Cancer immunotherapy using anticytotoxic anti‐T‐cell antigen‐4 (CTLA4) antibodies (anti‐CTLA4) or anti‐programmed cell death‐protein1 (PD1) antibodies (anti‐PD1) have been approved for melanoma, non‐small‐cell lung cancer, and renal cell carcinoma and are also under investigation with respect to various other cancer types. These antibodies are directed against inhibitory and costimulatory molecules and result in activation of the immune system, in order to enhance tumor immunity. Cancer immunotherapy has improved progression‐free survival and overall survival in these tumors 1, 2. However, by increasing inhibitory signals, these antibodies disrupt peripheral tolerance and induce activation of autoimmune lymphocytes. Thus, their adverse events are primarily regarded as immune‐related adverse events (irAEs). CTLA‐4 inhibition possibly activates a wide range of T cells in the lymphoid organs implicated in self‐tolerance. Anti‐PD1 target T cells more specifically in the tissues, which might explain the different frequencies of toxicity between anti‐CTLA4 and anti‐PD1 3.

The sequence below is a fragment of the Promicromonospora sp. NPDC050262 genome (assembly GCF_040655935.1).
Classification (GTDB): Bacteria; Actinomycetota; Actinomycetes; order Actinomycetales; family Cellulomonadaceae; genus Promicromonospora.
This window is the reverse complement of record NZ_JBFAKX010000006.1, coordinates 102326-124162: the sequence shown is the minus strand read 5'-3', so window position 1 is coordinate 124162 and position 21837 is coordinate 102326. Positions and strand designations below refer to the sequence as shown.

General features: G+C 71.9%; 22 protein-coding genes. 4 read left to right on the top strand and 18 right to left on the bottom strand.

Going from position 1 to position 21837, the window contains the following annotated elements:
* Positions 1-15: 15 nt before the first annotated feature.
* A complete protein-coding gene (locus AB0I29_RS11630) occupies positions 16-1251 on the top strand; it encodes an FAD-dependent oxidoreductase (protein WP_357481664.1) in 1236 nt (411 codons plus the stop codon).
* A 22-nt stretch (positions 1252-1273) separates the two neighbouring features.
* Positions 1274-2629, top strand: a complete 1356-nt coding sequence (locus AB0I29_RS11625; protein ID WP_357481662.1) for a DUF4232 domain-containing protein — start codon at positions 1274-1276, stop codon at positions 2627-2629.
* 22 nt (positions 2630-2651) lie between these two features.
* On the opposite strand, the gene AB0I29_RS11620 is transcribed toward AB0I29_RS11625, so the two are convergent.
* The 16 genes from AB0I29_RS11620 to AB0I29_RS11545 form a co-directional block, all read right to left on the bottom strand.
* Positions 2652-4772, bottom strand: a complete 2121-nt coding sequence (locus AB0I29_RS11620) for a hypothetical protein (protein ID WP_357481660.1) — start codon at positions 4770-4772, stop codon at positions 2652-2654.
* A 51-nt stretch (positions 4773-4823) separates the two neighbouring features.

Oncologists have started to address these new irAEs over the past 10 years, and much has been learnt in certain situations such as intestinal irAEs. Frequent toxicities directed against the endocrine glands target the pituitary gland, the thyroid, and the pancreas 4, 5, 6. We note that the management of these irAEs was not based on hard data, but instead seemed to be transposed from irAEs in other systems, for instance the gastrointestinal tract or the liver. Our aim is to underline some preconceptions or misconceptions surrounding endocrine toxicity.

Diagnosis of Endocrine Toxicity